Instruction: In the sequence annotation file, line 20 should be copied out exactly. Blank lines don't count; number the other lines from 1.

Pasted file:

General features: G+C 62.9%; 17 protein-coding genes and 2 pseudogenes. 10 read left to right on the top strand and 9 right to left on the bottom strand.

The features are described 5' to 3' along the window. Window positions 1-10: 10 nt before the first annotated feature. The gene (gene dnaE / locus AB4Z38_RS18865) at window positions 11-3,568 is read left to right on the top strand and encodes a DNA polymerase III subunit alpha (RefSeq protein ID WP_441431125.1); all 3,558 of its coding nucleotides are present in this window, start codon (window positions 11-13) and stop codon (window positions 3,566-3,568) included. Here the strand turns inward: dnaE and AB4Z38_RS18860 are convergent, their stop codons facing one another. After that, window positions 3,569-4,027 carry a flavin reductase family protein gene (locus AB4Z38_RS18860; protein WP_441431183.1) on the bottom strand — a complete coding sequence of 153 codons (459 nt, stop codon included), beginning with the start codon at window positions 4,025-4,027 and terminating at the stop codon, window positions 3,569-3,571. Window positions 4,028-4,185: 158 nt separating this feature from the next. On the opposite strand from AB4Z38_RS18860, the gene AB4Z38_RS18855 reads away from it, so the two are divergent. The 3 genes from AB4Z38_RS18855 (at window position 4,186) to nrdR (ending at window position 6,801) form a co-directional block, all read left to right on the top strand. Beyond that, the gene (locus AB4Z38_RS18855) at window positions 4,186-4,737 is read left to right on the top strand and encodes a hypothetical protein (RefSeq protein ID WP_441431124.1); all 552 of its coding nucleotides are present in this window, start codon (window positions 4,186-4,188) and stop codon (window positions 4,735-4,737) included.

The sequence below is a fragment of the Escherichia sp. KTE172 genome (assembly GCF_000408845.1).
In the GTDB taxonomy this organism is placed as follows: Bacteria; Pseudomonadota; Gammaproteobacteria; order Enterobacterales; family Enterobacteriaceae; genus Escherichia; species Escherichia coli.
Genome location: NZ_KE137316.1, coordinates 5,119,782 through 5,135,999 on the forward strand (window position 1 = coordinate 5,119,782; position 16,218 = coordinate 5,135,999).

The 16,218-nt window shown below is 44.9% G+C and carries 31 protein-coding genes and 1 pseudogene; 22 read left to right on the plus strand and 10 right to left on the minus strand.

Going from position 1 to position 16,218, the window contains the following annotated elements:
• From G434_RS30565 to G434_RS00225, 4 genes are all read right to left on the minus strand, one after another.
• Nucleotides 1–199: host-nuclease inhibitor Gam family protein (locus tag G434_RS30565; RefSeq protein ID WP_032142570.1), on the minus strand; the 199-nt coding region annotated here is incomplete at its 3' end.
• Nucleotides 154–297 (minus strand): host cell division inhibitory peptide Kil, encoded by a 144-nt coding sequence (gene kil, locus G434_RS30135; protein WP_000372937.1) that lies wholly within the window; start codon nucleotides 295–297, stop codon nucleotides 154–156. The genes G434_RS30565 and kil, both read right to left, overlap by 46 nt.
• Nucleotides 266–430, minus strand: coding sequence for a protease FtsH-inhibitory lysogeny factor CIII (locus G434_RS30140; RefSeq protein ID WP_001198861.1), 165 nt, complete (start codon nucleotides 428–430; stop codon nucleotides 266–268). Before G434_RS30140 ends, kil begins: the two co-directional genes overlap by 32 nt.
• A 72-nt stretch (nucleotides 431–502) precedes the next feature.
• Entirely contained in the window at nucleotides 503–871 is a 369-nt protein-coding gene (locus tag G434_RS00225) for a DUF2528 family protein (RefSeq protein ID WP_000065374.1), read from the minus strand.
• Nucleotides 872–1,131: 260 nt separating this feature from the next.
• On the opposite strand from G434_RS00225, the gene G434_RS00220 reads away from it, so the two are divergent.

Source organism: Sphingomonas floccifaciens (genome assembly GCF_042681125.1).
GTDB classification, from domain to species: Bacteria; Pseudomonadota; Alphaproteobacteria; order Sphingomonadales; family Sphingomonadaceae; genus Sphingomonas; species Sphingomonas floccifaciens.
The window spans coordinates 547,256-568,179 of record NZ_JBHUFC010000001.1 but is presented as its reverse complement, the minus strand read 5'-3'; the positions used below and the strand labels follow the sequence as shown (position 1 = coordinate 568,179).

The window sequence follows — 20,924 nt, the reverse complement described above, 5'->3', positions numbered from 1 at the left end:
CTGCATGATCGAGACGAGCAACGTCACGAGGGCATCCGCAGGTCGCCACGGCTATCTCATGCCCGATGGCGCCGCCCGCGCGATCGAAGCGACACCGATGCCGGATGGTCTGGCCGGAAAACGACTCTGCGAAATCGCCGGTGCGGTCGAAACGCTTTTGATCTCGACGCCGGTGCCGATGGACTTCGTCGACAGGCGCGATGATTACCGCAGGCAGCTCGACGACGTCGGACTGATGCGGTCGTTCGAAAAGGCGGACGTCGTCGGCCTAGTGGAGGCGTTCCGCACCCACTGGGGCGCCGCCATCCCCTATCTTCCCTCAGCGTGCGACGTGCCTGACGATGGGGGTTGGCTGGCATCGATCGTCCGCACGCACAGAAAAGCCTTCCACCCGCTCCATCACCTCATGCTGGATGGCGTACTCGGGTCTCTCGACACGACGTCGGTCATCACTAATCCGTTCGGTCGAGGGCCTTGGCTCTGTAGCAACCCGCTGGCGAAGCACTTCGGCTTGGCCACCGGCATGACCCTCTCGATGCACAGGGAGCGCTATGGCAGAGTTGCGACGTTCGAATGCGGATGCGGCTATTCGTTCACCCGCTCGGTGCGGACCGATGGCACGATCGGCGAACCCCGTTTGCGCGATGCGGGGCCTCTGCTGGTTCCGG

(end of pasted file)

CTGCATGATCGAGACGAGCAACGTCACGAGGGCATCCGCAGGTCGCCACGGCTATCTCATGCCCGATGGCGCCGCCCGCGCGATCGAAGCGACACCGATGCCGGATGGTCTGGCCGGAAAACGACTCTGCGAAATCGCCGGTGCGGTCGAAACGCTTTTGATCTCGACGCCGGTGCCGATGGACTTCGTCGACAGGCGCGATGATTACCGCAGGCAGCTCGACGACGTCGGACTGATGCGGTCGTTCGAAAAGGCGGACGTCGTCGGCCTAGTGGAGGCGTTCCGCACCCACTGGGGCGCCGCCATCCCCTATCTTCCCTCAGCGTGCGACGTGCCTGACGATGGGGGTTGGCTGGCATCGATCGTCCGCACGCACAGAAAAGCCTTCCACCCGCTCCATCACCTCATGCTGGATGGCGTACTCGGGTCTCTCGACACGACGTCGGTCATCACTAATCCGTTCGGTCGAGGGCCTTGGCTCTGTAGCAACCCGCTGGCGAAGCACTTCGGCTTGGCCACCGGCATGACCCTCTCGATGCACAGGGAGCGCTATGGCAGAGTTGCGACGTTCGAATGCGGATGCGGCTATTCGTTCACCCGCTCGGTGCGGACCGATGGCACGATCGGCGAACCCCGTTTGCGCGATGCGGGGCCTCTGCTGGTTCCGG